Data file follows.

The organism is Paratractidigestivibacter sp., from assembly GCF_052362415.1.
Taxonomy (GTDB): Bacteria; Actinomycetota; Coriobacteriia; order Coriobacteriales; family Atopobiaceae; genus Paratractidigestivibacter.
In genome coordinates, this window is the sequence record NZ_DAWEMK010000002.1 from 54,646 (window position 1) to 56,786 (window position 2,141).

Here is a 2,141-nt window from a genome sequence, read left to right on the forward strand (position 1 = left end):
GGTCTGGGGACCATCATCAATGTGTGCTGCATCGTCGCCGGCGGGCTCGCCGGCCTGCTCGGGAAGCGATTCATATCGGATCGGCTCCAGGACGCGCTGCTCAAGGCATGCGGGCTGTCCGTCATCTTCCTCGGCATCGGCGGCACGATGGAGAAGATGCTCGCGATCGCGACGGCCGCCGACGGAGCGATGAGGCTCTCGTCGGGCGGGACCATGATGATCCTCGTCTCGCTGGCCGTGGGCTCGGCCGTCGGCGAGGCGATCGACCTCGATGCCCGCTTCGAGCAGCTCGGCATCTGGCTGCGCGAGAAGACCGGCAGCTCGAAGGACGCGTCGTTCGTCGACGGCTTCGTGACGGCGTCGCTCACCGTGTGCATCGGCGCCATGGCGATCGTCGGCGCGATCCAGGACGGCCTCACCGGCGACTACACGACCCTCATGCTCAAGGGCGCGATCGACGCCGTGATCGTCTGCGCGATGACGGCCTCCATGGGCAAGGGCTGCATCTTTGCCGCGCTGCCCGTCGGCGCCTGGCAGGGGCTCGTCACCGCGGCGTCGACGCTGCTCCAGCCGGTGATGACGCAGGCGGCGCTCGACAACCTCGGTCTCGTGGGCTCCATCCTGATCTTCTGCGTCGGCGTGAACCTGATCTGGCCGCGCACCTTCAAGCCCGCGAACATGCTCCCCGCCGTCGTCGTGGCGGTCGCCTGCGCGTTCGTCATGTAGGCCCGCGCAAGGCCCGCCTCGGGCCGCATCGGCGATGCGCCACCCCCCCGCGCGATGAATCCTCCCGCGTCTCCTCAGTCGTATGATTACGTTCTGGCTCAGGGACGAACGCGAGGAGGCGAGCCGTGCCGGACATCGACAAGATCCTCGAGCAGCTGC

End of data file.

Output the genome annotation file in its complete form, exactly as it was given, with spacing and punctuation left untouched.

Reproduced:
The organism is Paratractidigestivibacter sp., from assembly GCF_052362415.1.
Taxonomy (GTDB): Bacteria; Actinomycetota; Coriobacteriia; order Coriobacteriales; family Atopobiaceae; genus Paratractidigestivibacter.
In genome coordinates, this window is the sequence record NZ_DAWEMK010000002.1 from 54,646 (window position 1) to 56,786 (window position 2,141).

Here is a 2,141-nt window from a genome sequence, read left to right on the forward strand (position 1 = left end):
GGTCTGGGGACCATCATCAATGTGTGCTGCATCGTCGCCGGCGGGCTCGCCGGCCTGCTCGGGAAGCGATTCATATCGGATCGGCTCCAGGACGCGCTGCTCAAGGCATGCGGGCTGTCCGTCATCTTCCTCGGCATCGGCGGCACGATGGAGAAGATGCTCGCGATCGCGACGGCCGCCGACGGAGCGATGAGGCTCTCGTCGGGCGGGACCATGATGATCCTCGTCTCGCTGGCCGTGGGCTCGGCCGTCGGCGAGGCGATCGACCTCGATGCCCGCTTCGAGCAGCTCGGCATCTGGCTGCGCGAGAAGACCGGCAGCTCGAAGGACGCGTCGTTCGTCGACGGCTTCGTGACGGCGTCGCTCACCGTGTGCATCGGCGCCATGGCGATCGTCGGCGCGATCCAGGACGGCCTCACCGGCGACTACACGACCCTCATGCTCAAGGGCGCGATCGACGCCGTGATCGTCTGCGCGATGACGGCCTCCATGGGCAAGGGCTGCATCTTTGCCGCGCTGCCCGTCGGCGCCTGGCAGGGGCTCGTCACCGCGGCGTCGACGCTGCTCCAGCCGGTGATGACGCAGGCGGCGCTCGACAACCTCGGTCTCGTGGGCTCCATCCTGATCTTCTGCGTCGGCGTGAACCTGATCTGGCCGCGCACCTTCAAGCCCGCGAACATGCTCCCCGCCGTCGTCGTGGCGGTCGCCTGCGCGTTCGTCATGTAGGCCCGCGCAAGGCCCGCCTCGGGCCGCATCGGCGATGCGCCACCCCCCCGCGCGATGAATCCTCCCGCGTCTCCTCAGTCGTATGATTACGTTCTGGCTCAGGGACGAACGCGAGGAGGCGAGCCGTGCCGGACATCGACAAGATCCTCGAGCAGCTGC